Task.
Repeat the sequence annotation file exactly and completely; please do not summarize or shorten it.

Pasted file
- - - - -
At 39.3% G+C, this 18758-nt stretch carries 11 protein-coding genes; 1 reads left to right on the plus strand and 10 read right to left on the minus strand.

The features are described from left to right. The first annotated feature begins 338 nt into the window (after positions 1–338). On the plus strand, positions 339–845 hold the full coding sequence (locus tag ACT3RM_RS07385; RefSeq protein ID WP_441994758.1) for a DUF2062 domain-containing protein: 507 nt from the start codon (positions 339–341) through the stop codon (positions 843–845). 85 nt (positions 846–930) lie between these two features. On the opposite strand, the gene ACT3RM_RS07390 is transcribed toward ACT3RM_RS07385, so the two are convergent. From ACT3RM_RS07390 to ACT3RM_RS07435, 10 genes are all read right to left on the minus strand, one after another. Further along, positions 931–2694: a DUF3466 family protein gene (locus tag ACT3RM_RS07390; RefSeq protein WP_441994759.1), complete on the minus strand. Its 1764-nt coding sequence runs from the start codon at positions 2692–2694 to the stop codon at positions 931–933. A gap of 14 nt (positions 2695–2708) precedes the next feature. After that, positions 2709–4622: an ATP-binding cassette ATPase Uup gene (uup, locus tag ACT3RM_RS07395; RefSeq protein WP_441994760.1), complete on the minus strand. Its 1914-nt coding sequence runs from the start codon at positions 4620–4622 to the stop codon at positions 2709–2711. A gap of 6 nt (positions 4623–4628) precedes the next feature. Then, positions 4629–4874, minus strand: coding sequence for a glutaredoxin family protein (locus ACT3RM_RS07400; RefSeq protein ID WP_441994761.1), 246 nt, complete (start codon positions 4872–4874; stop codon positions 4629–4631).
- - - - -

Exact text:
At 39.3% G+C, this 18758-nt stretch carries 11 protein-coding genes; 1 reads left to right on the plus strand and 10 read right to left on the minus strand.

The features are described from left to right. The first annotated feature begins 338 nt into the window (after positions 1–338). On the plus strand, positions 339–845 hold the full coding sequence (locus tag ACT3RM_RS07385; RefSeq protein ID WP_441994758.1) for a DUF2062 domain-containing protein: 507 nt from the start codon (positions 339–341) through the stop codon (positions 843–845). 85 nt (positions 846–930) lie between these two features. On the opposite strand, the gene ACT3RM_RS07390 is transcribed toward ACT3RM_RS07385, so the two are convergent. From ACT3RM_RS07390 to ACT3RM_RS07435, 10 genes are all read right to left on the minus strand, one after another. Further along, positions 931–2694: a DUF3466 family protein gene (locus tag ACT3RM_RS07390; RefSeq protein WP_441994759.1), complete on the minus strand. Its 1764-nt coding sequence runs from the start codon at positions 2692–2694 to the stop codon at positions 931–933. A gap of 14 nt (positions 2695–2708) precedes the next feature. After that, positions 2709–4622: an ATP-binding cassette ATPase Uup gene (uup, locus tag ACT3RM_RS07395; RefSeq protein WP_441994760.1), complete on the minus strand. Its 1914-nt coding sequence runs from the start codon at positions 4620–4622 to the stop codon at positions 2709–2711. A gap of 6 nt (positions 4623–4628) precedes the next feature. Then, positions 4629–4874, minus strand: coding sequence for a glutaredoxin family protein (locus ACT3RM_RS07400; RefSeq protein ID WP_441994761.1), 246 nt, complete (start codon positions 4872–4874; stop codon positions 4629–4631).